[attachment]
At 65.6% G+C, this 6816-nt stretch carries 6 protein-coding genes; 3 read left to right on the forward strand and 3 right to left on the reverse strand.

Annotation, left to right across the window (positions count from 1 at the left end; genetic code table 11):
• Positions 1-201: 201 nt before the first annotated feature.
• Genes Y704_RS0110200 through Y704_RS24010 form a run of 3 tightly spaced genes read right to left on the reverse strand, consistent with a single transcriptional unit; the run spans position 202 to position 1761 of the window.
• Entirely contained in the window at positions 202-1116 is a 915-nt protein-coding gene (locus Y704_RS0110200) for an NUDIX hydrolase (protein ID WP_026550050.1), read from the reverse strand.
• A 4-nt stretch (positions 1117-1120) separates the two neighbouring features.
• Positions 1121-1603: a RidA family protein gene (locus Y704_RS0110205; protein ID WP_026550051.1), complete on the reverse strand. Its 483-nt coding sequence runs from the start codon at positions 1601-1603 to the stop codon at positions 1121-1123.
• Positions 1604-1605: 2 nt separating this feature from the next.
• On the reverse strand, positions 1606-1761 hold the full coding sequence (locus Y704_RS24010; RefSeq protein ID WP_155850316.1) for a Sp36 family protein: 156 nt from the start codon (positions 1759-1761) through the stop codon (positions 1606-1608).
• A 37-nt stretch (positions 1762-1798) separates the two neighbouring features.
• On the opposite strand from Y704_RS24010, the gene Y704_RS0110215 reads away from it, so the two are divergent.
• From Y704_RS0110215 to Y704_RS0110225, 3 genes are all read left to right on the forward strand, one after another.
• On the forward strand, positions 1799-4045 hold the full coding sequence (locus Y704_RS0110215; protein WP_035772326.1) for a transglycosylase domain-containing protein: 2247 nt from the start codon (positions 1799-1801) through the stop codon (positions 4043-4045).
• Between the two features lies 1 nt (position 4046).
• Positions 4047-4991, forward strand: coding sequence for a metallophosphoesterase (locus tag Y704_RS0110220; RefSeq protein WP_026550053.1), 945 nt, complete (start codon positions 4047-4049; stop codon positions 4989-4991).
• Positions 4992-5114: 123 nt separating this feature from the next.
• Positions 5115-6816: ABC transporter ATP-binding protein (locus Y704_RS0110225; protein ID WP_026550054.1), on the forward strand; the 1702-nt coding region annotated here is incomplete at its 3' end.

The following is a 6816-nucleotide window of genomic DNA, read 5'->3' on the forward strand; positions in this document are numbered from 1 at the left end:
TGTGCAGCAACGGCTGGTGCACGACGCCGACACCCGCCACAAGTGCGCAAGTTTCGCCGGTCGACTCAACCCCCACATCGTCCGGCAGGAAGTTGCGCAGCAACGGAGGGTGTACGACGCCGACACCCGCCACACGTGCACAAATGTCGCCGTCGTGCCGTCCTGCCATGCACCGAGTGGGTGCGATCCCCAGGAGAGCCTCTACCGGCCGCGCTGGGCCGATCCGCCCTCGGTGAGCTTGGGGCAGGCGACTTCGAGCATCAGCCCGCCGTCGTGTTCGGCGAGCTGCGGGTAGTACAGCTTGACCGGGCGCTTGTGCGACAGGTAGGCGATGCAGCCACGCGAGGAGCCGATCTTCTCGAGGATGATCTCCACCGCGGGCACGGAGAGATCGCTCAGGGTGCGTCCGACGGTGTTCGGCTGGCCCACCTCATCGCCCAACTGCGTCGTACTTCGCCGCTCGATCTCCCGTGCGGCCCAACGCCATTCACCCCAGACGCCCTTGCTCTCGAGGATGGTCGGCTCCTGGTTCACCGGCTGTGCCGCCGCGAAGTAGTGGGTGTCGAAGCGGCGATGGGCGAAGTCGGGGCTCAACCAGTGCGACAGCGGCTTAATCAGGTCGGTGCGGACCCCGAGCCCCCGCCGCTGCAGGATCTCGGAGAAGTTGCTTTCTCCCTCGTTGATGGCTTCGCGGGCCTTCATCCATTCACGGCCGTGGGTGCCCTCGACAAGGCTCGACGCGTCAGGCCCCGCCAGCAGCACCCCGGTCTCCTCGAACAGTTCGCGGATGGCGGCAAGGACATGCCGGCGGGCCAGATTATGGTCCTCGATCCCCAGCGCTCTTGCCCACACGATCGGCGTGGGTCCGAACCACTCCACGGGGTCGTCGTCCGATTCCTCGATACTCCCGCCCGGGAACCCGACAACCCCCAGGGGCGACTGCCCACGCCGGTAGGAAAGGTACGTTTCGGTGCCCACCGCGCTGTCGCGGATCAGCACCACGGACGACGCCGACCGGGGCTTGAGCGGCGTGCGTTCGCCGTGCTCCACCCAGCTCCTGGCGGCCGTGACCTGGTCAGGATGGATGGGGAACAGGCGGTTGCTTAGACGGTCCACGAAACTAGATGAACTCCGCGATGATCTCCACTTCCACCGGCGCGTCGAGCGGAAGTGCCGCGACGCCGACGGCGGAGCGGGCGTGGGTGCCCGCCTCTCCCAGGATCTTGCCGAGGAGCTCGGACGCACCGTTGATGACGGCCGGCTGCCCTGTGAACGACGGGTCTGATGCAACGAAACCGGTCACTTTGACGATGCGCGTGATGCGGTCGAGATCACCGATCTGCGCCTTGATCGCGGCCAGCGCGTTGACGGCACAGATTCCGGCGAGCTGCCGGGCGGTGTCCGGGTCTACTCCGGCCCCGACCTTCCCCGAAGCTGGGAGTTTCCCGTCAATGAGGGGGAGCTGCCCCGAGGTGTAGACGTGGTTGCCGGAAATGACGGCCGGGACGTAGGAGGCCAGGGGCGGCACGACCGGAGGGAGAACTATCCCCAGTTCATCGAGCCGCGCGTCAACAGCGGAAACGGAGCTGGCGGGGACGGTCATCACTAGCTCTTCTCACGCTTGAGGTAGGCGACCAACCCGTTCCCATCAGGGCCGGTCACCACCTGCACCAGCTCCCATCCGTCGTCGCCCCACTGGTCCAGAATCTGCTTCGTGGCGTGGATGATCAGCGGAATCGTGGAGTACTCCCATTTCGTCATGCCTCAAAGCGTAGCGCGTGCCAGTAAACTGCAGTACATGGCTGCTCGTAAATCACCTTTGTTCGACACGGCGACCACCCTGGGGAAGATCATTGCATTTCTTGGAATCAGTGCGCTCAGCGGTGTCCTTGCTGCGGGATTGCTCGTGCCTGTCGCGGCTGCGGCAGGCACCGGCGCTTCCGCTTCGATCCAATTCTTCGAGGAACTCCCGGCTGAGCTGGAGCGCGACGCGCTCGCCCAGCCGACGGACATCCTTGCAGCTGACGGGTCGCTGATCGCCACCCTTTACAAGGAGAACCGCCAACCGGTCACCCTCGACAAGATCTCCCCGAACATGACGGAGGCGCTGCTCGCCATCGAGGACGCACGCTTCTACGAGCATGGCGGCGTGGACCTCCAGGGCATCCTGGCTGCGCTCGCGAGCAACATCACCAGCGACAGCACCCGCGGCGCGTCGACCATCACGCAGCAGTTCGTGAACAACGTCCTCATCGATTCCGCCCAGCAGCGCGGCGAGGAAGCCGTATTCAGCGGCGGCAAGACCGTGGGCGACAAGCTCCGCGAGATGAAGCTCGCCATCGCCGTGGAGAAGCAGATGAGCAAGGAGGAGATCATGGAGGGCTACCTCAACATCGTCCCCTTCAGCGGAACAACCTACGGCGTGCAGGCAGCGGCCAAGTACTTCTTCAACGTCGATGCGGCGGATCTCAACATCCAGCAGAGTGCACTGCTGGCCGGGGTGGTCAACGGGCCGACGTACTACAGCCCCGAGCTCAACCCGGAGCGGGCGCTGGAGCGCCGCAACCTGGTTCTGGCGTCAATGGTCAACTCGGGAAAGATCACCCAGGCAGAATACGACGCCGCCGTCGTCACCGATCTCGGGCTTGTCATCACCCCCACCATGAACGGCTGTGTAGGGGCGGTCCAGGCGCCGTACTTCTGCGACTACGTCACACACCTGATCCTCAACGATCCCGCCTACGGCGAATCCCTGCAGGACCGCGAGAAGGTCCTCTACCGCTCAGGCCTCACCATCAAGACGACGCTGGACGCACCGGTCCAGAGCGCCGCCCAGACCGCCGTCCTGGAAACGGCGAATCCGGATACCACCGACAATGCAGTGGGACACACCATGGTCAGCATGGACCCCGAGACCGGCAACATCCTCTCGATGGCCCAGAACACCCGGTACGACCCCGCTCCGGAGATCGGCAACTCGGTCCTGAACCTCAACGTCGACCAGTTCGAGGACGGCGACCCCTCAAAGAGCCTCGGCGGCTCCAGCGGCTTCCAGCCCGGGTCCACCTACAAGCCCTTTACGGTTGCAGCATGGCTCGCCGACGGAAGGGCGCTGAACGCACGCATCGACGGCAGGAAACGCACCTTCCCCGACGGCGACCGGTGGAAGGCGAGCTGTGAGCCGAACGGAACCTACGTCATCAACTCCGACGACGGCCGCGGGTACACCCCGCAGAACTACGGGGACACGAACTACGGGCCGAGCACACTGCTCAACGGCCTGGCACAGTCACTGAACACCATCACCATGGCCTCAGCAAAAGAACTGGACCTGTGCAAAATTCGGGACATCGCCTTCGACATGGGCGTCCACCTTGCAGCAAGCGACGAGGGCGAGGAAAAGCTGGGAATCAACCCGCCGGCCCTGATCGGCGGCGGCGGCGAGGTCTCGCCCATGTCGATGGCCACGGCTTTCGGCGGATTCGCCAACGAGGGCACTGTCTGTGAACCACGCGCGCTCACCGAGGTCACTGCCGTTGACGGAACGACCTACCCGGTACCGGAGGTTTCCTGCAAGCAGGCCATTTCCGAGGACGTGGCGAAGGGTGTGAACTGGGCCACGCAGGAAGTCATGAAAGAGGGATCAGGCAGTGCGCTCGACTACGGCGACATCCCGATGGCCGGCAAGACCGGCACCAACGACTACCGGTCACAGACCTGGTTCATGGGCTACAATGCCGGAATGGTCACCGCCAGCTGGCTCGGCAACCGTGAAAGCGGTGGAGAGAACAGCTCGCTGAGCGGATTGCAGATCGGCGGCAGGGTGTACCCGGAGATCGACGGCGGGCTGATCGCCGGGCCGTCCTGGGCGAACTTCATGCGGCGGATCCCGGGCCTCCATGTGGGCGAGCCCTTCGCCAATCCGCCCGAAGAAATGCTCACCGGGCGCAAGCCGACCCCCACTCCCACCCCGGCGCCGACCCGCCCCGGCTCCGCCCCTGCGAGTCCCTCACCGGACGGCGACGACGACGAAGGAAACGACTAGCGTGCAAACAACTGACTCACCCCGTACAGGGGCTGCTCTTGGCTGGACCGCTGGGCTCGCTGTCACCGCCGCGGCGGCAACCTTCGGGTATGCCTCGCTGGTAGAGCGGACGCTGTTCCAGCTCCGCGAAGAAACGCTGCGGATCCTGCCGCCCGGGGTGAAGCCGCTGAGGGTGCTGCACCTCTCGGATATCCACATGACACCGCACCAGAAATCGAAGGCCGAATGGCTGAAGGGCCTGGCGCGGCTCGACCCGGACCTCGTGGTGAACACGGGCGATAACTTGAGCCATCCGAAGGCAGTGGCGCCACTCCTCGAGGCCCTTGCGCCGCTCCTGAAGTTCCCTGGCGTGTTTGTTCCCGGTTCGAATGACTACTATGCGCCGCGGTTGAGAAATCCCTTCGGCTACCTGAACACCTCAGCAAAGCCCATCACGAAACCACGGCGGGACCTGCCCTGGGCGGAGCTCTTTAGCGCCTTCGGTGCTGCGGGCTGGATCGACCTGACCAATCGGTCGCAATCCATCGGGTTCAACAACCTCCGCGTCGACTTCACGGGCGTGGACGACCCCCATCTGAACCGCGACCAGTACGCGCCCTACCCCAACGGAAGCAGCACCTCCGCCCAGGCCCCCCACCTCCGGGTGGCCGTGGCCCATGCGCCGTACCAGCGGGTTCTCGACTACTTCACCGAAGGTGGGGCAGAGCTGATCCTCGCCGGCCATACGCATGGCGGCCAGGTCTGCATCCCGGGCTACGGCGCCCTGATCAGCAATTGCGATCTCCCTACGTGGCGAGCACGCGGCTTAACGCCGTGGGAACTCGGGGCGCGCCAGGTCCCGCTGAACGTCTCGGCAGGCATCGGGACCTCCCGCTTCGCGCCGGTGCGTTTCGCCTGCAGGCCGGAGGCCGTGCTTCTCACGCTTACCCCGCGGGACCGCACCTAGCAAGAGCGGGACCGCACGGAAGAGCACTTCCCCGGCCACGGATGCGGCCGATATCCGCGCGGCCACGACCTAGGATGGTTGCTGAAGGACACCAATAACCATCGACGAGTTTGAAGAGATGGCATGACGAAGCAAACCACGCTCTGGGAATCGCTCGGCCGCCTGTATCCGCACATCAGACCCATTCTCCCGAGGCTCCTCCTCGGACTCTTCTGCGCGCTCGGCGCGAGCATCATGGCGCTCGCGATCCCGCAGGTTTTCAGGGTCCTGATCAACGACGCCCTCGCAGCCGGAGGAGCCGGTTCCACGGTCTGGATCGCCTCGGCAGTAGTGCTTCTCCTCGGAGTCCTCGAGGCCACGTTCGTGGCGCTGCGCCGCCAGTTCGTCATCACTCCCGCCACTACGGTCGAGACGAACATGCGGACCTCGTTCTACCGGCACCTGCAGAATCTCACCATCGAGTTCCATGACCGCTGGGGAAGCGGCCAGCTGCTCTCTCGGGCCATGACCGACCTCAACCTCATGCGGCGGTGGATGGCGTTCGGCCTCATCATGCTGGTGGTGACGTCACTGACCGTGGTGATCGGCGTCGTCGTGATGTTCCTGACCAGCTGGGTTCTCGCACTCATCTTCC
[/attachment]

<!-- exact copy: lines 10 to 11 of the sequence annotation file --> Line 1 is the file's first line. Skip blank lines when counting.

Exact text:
• A 37-nt stretch (positions 1762-1798) separates the two neighbouring features.
• On the opposite strand from Y704_RS24010, the gene Y704_RS0110215 reads away from it, so the two are divergent.